General Circulation of the Atmosphere

As discussed earlier that wind is the result of pressure gradient which is largely caused by differential heating of the earth. Winds in the atmosphere are neither unidirectional nor have a same pattern as we go up in the atmosphere. In fact, winds may change their direction and intensity multiple times within same day. Largely, wind movement in the atmosphere may be classified into three broad categories:

– Primary circulation: it includes planetary wind systems which are related to the general arrangement of pressure belts on the earth’s surface. The pattern of the movement of the planetary winds is called the general circulation of the atmosphere. In fact, it is the primary circulation patterns which prepare the broad framework for the other circulation patterns.
– Secondary circulation: it consists of cyclones and anti-cyclones, monsoon.
– Tertiary circulation: it include all the local winds which are produce by local causes such as topographical features, sea influences etc. Their impact is visible only in a particular area.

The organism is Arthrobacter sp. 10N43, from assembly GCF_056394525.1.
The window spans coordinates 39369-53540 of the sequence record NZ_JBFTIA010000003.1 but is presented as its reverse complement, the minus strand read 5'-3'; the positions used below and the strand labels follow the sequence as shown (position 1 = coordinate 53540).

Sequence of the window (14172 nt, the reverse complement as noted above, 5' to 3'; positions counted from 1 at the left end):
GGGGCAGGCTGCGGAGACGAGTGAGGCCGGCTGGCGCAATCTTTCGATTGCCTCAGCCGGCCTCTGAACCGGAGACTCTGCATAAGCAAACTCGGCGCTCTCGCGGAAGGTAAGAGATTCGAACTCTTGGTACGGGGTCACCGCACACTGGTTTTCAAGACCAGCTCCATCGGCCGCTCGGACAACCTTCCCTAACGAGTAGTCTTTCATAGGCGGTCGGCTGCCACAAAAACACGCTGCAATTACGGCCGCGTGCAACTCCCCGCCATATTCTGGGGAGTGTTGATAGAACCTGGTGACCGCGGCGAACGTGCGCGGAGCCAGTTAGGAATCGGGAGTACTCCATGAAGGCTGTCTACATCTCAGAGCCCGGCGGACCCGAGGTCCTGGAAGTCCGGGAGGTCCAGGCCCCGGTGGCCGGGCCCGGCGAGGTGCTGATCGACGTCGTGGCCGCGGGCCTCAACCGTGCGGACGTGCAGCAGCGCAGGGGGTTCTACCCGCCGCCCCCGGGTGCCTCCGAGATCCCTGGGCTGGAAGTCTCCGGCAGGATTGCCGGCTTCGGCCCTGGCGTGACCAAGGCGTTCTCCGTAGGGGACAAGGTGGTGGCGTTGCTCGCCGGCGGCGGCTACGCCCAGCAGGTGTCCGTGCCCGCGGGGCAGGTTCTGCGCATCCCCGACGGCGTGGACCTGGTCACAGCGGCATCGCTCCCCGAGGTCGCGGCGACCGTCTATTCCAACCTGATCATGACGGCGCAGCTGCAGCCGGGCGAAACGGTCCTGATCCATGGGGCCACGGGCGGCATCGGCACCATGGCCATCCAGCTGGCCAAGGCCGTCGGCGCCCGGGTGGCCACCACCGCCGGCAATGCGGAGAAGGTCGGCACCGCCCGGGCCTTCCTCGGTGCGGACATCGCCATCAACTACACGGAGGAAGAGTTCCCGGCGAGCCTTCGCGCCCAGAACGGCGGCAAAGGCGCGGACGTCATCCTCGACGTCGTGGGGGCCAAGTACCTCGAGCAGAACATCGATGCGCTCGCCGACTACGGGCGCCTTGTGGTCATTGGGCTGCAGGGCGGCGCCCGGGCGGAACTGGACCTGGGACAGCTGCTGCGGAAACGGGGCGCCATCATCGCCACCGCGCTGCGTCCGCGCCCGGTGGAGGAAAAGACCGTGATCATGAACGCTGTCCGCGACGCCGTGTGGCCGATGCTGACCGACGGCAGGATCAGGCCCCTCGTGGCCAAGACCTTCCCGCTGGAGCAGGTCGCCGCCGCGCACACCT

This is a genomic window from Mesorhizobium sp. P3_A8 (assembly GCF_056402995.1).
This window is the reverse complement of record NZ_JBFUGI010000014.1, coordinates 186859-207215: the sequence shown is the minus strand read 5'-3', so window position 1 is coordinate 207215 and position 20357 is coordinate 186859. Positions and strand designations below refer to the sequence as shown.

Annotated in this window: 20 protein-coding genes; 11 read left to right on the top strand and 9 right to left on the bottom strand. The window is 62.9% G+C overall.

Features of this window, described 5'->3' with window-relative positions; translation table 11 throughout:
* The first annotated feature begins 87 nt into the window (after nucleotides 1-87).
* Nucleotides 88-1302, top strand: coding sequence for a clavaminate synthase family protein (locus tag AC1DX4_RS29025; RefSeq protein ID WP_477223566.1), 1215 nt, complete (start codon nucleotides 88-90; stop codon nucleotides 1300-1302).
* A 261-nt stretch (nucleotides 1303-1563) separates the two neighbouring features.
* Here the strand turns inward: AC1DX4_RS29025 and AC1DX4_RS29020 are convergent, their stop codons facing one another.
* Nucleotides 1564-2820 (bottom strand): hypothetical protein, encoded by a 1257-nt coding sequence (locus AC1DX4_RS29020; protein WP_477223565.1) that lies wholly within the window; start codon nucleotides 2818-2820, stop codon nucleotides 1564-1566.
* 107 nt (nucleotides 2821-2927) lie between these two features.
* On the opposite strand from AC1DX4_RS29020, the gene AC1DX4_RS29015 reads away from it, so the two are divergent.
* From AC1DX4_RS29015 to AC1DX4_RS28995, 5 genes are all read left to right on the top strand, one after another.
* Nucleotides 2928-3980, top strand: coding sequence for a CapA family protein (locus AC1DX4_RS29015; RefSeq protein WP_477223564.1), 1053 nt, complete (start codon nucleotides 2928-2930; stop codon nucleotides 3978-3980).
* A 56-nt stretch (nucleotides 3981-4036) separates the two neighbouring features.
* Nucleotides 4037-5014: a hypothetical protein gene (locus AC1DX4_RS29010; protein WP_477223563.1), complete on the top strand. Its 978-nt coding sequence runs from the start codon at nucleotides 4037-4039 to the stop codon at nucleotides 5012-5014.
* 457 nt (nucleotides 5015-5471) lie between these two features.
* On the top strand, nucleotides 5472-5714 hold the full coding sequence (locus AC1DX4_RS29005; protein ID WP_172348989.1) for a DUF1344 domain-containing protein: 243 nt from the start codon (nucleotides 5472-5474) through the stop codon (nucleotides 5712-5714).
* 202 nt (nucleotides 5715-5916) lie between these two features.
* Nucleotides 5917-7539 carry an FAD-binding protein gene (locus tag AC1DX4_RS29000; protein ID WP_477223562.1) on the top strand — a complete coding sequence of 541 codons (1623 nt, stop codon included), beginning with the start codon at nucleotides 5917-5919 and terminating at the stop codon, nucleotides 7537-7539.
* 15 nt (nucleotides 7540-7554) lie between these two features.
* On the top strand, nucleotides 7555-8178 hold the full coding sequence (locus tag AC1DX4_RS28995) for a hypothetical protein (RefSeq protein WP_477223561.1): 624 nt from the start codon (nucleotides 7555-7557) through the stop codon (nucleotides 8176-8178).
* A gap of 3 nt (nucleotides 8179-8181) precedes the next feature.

Planetary Winds

Primary or planetary winds blow from high pressure belts to low pressure belts in the same direction throughout the year. They blow over vast area of continents and oceans. Trade winds, Westerlies and polar easterlies together form the planetary wind circulation.
These are describe below:

– The air at the Inter Tropical Convergence Zone (ITCZ) rises because of convection caused by high insolation and a low pressure is created. The winds from the tropics converge at this low pressure zone. The converged air rises along up. It reaches the top of the troposphere up to an altitude of 14 km. and moves towards the poles. This causes accumulation of air at about 300 N and S. Part of the accumulated air sinks to the ground and forms a subtropical high. Another reason for sinking is the cooling of air when it reaches 300 N and S latitudes. Down below near the land surface the air flows towards the equator as the easterlies1 or tropical easterlies or trade winds. Because of Coriolis force, their direction becomes north-east and south-east in northern and southern hemisphere respectively.

What are Planetary Winds

– In the middle latitudes (300 -600 ) the circulation is that of sinking cold air that comes from the poles and the rising warm air that blows from the subtropical high pressure belt. These winds are deflect due to coriolis force and become westerly in both the hemisphere. Deflect wind are call as westerlies. These winds meet along the sub-polar low pressure belt to raise high in the troposphere. From here, air moves away in both directions – towards pole and equator.